The cost of the Dec. 1 hurricane-force windstorm that ripped through Davis County continues to mount.
Bountiful city leaders estimate the gale-like winds caused millions of dollars of damage to private property and will end up costing the city millions in an attempt to clean up, fix up and get things back to normal.
The city council held its last scheduled meeting of 2011 Tuesday and approved an early measure to pay for some power supplies related to the storm.
It is only the beginning of what is expected to follow.
City Manager Tom Hardy estimated the storm caused $1 million worth of damage to the city's utility system and has cost $500,000 to clean up so far.
The storm crippled the city's utility company, leaving power off for some customers for up to four days and initiating a cooperative effort from power crews around the state that included at least 12 other municipalities.
The labor and parts provided by those outsiders will have to be paid for in the coming months, said Allen Johnson, director of Bountiful City Light & Power.
"We will spend first and ask questions later. Getting the power back on is not negotiable," Hardy said of the expected costs.
City officials discussed where funding for all of the repair work will come from.
Hardy suggested city leaders will have to dip into existing reserves to pay many of the bills incurred because of storm damage.
In the meantime, Hardy said, city crews continue to pick up waste generated by the storm.
He said the city will pick up limbs left at the curb and take them to the Bountiful landfill until Dec. 23.
Davis County properties have sustained $621,000 in damage as a result of the windstorm, said Davis County Personnel Director Mel Miles.
"That's likely to float higher," Miles said of the estimate as damage assessments continue.
Most of the damage to county properties occurred on its two golf courses and to the Legacy Events Center, which had some expensive heaters damaged.
Miles said he suspects the county will be up to $650,000 in damages in the next few days.
"It trickles in," he said. "It is substantial damage, but not as much damage as one may have feared witnessing the events on that day."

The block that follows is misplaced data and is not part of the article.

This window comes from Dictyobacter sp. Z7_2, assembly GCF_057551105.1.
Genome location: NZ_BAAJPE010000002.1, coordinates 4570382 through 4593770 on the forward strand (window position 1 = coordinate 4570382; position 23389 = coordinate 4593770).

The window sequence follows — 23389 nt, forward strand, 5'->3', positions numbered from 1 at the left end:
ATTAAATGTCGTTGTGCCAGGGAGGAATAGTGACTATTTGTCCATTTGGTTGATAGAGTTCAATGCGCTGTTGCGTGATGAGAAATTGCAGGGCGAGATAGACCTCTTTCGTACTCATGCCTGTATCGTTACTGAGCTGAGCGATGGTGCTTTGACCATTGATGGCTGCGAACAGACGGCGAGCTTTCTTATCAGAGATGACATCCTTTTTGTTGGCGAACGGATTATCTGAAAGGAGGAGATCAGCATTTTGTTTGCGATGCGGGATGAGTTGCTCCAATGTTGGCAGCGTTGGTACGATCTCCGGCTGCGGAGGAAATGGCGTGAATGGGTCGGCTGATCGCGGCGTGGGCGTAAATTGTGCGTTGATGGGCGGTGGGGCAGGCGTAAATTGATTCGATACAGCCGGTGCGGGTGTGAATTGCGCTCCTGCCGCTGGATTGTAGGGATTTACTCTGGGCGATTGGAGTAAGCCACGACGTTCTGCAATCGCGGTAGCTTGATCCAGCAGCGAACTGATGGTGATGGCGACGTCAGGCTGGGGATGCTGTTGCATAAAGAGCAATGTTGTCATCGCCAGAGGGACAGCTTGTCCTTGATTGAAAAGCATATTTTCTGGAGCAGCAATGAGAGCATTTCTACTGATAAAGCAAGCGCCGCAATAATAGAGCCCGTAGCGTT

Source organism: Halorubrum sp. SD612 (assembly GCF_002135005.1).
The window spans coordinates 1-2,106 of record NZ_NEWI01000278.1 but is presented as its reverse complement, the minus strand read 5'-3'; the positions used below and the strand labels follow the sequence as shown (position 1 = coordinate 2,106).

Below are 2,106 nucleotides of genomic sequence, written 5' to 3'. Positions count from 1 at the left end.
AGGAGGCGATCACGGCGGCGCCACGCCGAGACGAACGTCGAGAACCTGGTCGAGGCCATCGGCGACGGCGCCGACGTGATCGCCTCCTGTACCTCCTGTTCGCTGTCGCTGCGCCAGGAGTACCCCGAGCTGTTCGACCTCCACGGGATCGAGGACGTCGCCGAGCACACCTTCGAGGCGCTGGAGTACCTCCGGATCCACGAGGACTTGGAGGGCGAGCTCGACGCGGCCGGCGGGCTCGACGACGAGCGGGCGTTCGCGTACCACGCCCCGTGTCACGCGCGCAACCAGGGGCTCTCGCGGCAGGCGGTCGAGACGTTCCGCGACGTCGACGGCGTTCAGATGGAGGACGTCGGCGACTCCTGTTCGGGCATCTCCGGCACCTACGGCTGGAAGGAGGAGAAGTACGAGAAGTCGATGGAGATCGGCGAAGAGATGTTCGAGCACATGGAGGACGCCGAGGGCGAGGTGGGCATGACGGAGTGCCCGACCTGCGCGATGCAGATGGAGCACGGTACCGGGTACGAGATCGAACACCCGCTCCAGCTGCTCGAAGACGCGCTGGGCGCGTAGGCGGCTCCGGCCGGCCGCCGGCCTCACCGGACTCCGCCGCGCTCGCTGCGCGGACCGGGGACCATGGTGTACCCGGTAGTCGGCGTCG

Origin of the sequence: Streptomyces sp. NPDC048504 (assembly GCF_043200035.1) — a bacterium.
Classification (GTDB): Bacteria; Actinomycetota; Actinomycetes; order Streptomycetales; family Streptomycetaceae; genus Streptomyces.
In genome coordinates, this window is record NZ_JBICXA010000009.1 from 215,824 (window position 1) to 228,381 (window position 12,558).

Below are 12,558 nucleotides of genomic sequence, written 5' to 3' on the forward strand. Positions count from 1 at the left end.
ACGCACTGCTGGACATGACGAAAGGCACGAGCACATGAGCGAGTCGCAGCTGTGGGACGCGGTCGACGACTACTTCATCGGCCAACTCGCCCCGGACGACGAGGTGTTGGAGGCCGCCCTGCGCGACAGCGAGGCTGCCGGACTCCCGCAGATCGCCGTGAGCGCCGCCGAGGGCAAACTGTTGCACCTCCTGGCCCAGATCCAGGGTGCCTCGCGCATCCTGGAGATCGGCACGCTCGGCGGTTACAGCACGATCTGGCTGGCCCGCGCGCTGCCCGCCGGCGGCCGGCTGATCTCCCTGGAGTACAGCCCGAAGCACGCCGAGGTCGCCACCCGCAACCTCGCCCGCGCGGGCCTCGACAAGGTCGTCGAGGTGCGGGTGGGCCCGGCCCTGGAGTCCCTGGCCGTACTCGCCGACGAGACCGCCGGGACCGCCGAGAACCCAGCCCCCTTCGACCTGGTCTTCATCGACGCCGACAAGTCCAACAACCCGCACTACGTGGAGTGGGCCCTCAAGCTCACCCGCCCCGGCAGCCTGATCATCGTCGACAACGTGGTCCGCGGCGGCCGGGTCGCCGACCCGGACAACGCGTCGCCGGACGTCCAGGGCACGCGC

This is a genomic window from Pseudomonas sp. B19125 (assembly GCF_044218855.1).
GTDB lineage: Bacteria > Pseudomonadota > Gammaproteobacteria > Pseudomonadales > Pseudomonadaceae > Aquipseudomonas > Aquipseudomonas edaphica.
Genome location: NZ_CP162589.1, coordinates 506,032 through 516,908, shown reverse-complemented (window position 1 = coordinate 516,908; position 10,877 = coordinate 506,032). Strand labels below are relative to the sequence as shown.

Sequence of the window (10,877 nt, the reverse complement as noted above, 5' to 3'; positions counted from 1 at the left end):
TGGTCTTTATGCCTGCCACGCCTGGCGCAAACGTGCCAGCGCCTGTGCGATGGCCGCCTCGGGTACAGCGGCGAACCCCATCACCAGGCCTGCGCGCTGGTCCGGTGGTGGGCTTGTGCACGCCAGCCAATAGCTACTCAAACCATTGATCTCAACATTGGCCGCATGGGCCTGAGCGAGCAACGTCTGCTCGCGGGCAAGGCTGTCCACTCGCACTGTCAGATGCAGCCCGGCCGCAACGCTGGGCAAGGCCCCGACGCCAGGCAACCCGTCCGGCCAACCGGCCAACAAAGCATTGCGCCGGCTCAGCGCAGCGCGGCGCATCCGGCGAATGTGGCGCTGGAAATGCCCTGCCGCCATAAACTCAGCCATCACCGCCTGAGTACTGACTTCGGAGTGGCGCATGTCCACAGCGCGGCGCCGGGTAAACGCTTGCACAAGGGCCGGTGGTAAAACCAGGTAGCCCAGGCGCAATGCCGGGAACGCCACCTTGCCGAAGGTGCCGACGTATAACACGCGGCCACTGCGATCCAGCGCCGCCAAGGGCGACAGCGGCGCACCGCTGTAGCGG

The good news is, the windstorm did not result in any serious personal injuries to county staff, with the exception of an employee who suffered a broken foot bone when blown up against a curb.
County officials have reported they hope to cover the cost of the damage with funds in a contingency budget.
If those funds are unable to cover the entire cost of the damages, officials said, they can revisit its recently approved 2012 calendar year budget later in the coming year.
But while the county and Bountiful were wind-blown, Layton city may be able to keep the cost of damages to its properties at less than six figures.
Preliminary estimates put repair costs to city properties at $59,875, said Layton Assistant City Attorney Steve Garside.
"A big chunk of (the damages) was traffic-control devices," he said.
Stops signs and street signs were ripped away by the wind, as well as some traffic signals, which were torn loose from mast arms, Garside said.
Most of the other damage caused by the wind occurred in the city's parks and involved uprooted trees and damaged fences, he said.
"We are going to try to have each of the departments absorb (storm damage costs) through their existing budget."
If existing department budgets cannot absorb all of the costs related to the storm, Garside said, the city does have a reserve fund it can use to cover needed repairs.
Layton did not receive any reports of personal injuries.
Other Davis cities also continue to assess the full extent of wind damage in their communities, with Farmington and Centerville appearing to have taken the brunt of the storm, each reporting an estimated $8 million in damages.
Weber State University, in Ogden, reported $1.84 million in damage to its campus.